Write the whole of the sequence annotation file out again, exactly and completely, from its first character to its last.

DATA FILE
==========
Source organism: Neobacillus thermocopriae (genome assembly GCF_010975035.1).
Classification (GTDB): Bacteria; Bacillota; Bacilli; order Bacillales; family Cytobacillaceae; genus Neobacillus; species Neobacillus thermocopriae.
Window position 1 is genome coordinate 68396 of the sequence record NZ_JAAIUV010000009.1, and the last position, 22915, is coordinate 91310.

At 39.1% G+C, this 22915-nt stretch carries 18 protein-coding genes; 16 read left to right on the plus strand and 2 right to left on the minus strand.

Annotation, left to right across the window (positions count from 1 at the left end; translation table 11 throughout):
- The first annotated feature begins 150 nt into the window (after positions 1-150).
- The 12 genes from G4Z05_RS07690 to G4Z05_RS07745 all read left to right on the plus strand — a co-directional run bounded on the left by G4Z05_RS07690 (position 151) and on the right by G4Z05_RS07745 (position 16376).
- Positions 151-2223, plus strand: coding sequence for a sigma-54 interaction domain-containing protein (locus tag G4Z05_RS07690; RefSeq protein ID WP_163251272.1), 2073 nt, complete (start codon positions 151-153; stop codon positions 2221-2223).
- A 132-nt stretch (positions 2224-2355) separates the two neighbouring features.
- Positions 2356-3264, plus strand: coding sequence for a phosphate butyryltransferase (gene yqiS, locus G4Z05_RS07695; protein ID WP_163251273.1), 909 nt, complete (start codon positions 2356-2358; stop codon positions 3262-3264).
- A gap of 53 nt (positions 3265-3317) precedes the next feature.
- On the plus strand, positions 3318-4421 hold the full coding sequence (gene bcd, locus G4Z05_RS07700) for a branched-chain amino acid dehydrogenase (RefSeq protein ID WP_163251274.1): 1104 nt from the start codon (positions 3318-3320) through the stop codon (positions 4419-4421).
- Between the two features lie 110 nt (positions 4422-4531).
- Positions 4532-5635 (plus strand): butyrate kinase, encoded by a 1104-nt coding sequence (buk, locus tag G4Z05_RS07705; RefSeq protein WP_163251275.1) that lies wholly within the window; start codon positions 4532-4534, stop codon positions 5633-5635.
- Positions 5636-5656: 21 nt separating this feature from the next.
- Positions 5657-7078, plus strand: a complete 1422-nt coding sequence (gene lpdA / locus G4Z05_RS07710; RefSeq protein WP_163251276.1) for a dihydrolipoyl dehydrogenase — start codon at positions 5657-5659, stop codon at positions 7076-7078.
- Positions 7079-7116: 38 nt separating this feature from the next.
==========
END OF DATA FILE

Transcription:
Source organism: Neobacillus thermocopriae (genome assembly GCF_010975035.1).
Classification (GTDB): Bacteria; Bacillota; Bacilli; order Bacillales; family Cytobacillaceae; genus Neobacillus; species Neobacillus thermocopriae.
Window position 1 is genome coordinate 68396 of the sequence record NZ_JAAIUV010000009.1, and the last position, 22915, is coordinate 91310.

At 39.1% G+C, this 22915-nt stretch carries 18 protein-coding genes; 16 read left to right on the plus strand and 2 right to left on the minus strand.

Annotation, left to right across the window (positions count from 1 at the left end; translation table 11 throughout):
- The first annotated feature begins 150 nt into the window (after positions 1-150).
- The 12 genes from G4Z05_RS07690 to G4Z05_RS07745 all read left to right on the plus strand — a co-directional run bounded on the left by G4Z05_RS07690 (position 151) and on the right by G4Z05_RS07745 (position 16376).
- Positions 151-2223, plus strand: coding sequence for a sigma-54 interaction domain-containing protein (locus tag G4Z05_RS07690; RefSeq protein ID WP_163251272.1), 2073 nt, complete (start codon positions 151-153; stop codon positions 2221-2223).
- A 132-nt stretch (positions 2224-2355) separates the two neighbouring features.
- Positions 2356-3264, plus strand: coding sequence for a phosphate butyryltransferase (gene yqiS, locus G4Z05_RS07695; protein ID WP_163251273.1), 909 nt, complete (start codon positions 2356-2358; stop codon positions 3262-3264).
- A gap of 53 nt (positions 3265-3317) precedes the next feature.
- On the plus strand, positions 3318-4421 hold the full coding sequence (gene bcd, locus G4Z05_RS07700) for a branched-chain amino acid dehydrogenase (RefSeq protein ID WP_163251274.1): 1104 nt from the start codon (positions 3318-3320) through the stop codon (positions 4419-4421).
- Between the two features lie 110 nt (positions 4422-4531).
- Positions 4532-5635 (plus strand): butyrate kinase, encoded by a 1104-nt coding sequence (buk, locus tag G4Z05_RS07705; RefSeq protein WP_163251275.1) that lies wholly within the window; start codon positions 4532-4534, stop codon positions 5633-5635.
- Positions 5636-5656: 21 nt separating this feature from the next.
- Positions 5657-7078, plus strand: a complete 1422-nt coding sequence (gene lpdA / locus G4Z05_RS07710; RefSeq protein WP_163251276.1) for a dihydrolipoyl dehydrogenase — start codon at positions 5657-5659, stop codon at positions 7076-7078.
- Positions 7079-7116: 38 nt separating this feature from the next.